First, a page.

Motivated by the recent cholera outbreak in Zimbabwe which has overwhelmed the resources of the health care system, we formulate a compartmental deterministic mathematical model with a suitable treatment function in order to study the impact of limited hospital resource capacity on Cholera disease. The number of available hospital beds per 10,000 (hospital bed-population ratio) is used by health planners as a method of estimating resource availability to the public [18, 19]. Due to the significance of hospital bed-population ratio (HBPR), we will formulate the recovery rate incorporating the impact of limited resource capacity of the health care system in terms of HBPR for this work.

The paper is arranged as follows; in “Main text” section, we formulate and establish the basic properties of the model. The model is analysed for stability in “Analysis of the model” section. In “Numerical simulations” section, we carry out some numerical simulations. Parameter estimation and numerical results are also presented in this section. The paper is concluded in “Conclusions” section.

Main text

The model

The cholera model classifies the human population at time t, denoted by N(t), into susceptible individuals S(t), cholera infected individuals I(t) and recovered individuals R(t) such that,

$$\begin{aligned} N\left( t\right) = S\left( t \right) + I\left( t \right) + R\left( t \right) . \end{aligned}$$

An additional compartment B(t), representing the concentration of vibrios in contaminated water has also been incorporated in the model. We use the model in [8] and incorporate aspects of limited resources as proposed in [20]. The model involves assumptions which are of critical importance and these are:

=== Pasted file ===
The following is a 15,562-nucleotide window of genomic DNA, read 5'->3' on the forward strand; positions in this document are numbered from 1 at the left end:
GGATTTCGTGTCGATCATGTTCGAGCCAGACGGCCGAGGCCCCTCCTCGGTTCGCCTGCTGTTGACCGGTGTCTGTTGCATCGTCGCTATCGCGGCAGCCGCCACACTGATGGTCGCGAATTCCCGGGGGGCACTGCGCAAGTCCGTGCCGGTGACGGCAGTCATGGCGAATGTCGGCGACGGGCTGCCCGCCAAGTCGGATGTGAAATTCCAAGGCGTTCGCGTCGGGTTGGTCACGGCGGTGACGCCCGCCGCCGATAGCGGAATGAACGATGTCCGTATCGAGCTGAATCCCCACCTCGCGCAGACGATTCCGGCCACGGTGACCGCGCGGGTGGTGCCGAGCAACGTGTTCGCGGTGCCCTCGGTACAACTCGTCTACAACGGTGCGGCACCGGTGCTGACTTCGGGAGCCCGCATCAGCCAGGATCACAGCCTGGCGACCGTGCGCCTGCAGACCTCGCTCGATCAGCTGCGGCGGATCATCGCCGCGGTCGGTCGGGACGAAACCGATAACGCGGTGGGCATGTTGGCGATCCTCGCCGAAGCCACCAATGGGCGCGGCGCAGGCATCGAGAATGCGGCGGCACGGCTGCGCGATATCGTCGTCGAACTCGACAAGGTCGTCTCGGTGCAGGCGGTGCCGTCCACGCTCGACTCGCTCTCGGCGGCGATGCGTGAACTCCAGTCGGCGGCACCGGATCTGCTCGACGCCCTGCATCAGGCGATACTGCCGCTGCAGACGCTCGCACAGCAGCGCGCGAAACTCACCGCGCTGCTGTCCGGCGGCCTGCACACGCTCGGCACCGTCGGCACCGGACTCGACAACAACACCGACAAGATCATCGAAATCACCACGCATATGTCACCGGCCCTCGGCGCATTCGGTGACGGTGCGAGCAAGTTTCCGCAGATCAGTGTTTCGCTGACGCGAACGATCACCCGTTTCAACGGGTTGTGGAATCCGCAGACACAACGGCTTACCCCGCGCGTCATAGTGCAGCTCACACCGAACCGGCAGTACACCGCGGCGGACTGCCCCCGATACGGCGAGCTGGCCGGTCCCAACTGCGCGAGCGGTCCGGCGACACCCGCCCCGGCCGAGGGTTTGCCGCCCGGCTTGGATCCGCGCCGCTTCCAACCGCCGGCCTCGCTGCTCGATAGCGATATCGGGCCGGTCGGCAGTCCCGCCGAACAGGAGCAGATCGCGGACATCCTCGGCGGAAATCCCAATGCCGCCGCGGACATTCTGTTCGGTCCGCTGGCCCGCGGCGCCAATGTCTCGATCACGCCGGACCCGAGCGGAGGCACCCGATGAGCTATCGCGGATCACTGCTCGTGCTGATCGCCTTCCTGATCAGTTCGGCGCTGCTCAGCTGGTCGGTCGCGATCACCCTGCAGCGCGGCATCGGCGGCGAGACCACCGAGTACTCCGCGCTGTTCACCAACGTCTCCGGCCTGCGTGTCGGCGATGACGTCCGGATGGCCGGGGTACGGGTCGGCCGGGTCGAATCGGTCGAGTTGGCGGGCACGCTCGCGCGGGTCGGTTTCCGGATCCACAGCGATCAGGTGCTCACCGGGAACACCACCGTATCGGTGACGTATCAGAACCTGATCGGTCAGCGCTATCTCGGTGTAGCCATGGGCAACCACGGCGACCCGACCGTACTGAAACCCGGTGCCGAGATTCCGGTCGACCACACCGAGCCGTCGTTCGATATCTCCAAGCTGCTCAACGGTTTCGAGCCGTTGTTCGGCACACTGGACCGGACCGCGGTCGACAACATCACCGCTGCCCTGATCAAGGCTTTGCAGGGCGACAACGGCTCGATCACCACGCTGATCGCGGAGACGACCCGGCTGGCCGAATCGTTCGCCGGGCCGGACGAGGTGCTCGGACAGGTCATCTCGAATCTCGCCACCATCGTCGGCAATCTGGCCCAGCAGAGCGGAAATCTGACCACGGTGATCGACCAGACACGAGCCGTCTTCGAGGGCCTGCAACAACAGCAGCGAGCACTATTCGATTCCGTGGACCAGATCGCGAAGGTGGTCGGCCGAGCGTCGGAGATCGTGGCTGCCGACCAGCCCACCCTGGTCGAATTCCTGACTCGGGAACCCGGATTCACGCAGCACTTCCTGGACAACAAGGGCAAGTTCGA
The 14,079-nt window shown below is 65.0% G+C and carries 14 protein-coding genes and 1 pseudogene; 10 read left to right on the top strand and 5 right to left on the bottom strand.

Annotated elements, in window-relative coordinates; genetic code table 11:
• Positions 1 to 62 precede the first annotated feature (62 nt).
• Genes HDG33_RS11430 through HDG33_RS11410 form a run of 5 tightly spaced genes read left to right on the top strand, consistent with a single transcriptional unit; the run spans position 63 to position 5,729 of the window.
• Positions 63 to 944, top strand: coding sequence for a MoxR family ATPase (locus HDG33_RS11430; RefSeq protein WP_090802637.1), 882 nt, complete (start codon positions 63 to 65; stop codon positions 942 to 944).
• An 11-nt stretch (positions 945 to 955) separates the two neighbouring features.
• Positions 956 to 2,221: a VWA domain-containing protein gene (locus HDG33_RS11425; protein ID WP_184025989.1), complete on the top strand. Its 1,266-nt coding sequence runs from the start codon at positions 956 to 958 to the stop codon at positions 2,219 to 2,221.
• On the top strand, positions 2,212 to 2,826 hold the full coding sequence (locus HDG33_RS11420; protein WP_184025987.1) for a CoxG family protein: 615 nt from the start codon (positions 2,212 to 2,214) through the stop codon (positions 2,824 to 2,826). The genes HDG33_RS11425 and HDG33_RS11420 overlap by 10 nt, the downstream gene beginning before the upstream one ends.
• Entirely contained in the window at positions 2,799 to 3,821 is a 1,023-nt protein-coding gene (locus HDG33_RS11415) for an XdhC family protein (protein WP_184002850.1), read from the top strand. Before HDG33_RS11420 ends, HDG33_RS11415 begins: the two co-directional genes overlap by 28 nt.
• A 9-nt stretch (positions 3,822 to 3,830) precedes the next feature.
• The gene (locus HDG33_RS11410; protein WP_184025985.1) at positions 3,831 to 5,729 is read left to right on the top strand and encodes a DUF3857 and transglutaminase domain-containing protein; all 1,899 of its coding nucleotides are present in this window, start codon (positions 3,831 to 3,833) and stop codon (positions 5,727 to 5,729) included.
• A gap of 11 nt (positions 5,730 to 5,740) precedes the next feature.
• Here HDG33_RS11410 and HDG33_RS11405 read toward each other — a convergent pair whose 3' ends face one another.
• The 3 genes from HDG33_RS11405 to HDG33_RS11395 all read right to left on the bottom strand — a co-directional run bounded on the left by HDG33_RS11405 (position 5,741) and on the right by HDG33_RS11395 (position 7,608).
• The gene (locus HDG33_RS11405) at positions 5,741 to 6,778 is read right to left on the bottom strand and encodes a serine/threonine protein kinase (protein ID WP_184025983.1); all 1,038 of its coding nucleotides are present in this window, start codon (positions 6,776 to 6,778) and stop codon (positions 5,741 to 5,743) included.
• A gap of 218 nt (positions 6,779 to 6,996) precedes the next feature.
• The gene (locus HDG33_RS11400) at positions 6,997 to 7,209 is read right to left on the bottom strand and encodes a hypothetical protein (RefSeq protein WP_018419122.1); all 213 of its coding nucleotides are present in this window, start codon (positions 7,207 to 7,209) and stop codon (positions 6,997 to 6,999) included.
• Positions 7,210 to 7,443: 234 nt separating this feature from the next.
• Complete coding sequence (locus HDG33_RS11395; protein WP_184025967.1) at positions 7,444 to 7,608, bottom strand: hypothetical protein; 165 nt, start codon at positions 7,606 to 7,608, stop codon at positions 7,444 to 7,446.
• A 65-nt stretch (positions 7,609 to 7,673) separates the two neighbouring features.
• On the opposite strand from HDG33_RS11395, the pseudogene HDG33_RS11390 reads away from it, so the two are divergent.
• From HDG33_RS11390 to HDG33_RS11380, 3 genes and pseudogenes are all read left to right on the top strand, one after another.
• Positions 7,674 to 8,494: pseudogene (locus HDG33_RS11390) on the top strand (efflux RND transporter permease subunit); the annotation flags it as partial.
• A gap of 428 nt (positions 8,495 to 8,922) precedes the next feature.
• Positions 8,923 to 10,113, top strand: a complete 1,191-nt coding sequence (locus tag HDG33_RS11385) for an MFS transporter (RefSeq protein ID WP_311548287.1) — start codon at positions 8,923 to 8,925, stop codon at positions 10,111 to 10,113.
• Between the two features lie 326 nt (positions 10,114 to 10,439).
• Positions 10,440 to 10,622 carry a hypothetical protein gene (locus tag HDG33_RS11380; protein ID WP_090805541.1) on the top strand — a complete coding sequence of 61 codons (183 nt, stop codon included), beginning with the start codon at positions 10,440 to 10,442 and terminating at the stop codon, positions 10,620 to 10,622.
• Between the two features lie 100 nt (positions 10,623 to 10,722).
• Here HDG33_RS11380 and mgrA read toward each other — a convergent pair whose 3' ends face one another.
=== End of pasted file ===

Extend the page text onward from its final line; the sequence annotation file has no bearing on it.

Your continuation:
1. i.

    The recovery rate depends on both the number of infectious individuals (I) and the hospital bed-population ratio (b).

  2. ii.

    All the infected individuals cannot recover unless they get treated in hospitals.

  3. iii.

    Recovered individuals are not permanently immune to the disease.

Susceptible individuals are recruited into the community either by birth or immigration at a rate \(\mu N\). Susceptible individuals can be infected either through human-to-human transmission or by ingesting environmental vibrios from contaminated aquatic reservoirs at the rates \(\beta _{1}I\) and \(\beta _{2}\dfrac{B}{B + k}\), respectively. The recovery rate of infected individuals is given by \(\gamma \). This recovery rate includes the hospital bed-population ratio, \(b>0\) and also depends on infected individuals I, such that, it is a function of both b and I. The recovery rate \(\gamma (b, I)\) is thus given as follows:

$$\begin{aligned} \gamma (b, I) = \gamma _{0} + (\gamma _{1} - \gamma _{0}) \frac{b}{I+b}, \end{aligned}$$
(1)

where \(\gamma _{1}\) is the maximum per capita recovery rate due to the sufficient health care resource and few infectious individuals as well as the inherent property of a specific disease, \(\gamma _{0}\) is the minimum per capita recovery rate due to the function of basic clinical resources. This recovery function was firstly used in [21]. The following assumptions for the recovery rate \(\gamma (b, I)\) are made:

(H1):

\(\gamma (b, I) > 0\) for \(I \ge 0\), \(b > 0\), and \(\gamma (b, 0) = \gamma _{1} > 0\),

(H2):

\(\frac{\partial \gamma (b, I)}{\partial I} < 0\), \(\displaystyle \lim _{I\rightarrow \infty } \gamma (b, I) = \gamma _{0} > 0\) and \(\displaystyle \lim _{I\rightarrow \ 0} \gamma (b, I) = \gamma (b,0) = \gamma _{1}\),

(H3):

\(\frac{\partial \gamma (b, I)}{\partial b} > 0\), \(\displaystyle \lim _{b\rightarrow \infty } \gamma (b, I ) = \gamma _{1}\) and \(\displaystyle \lim _{b\rightarrow \ 0} \gamma (b, I ) = \gamma _{0}\).

We assume a constant size population with natural death rate given by \(\mu \). Cholera-infected individuals contribute to V. cholerae in the aquatic environment at rate \(\alpha \) and vibrios have a net death rate \(\delta \) in the environment. The differential equations for the Cholera model are;

$$\begin{aligned} \left\{ \begin{array}{l} \dfrac{dS}{dt} = \mu N - \beta _{1}\frac{SI}{N} - \beta _{2} \dfrac{SB}{B + k} - \mu S, \\ \dfrac{dI}{dt} = \beta _{1}\frac{SI}{N} + \beta _{2} \dfrac{SB}{B + k} - \gamma (b,I)I - \mu I, \\ \dfrac{dR}{dt} = \gamma (b,I)I - \mu R,\\ \dfrac{dB}{dt} = \alpha I - \delta B. \end{array} \right. \end{aligned}$$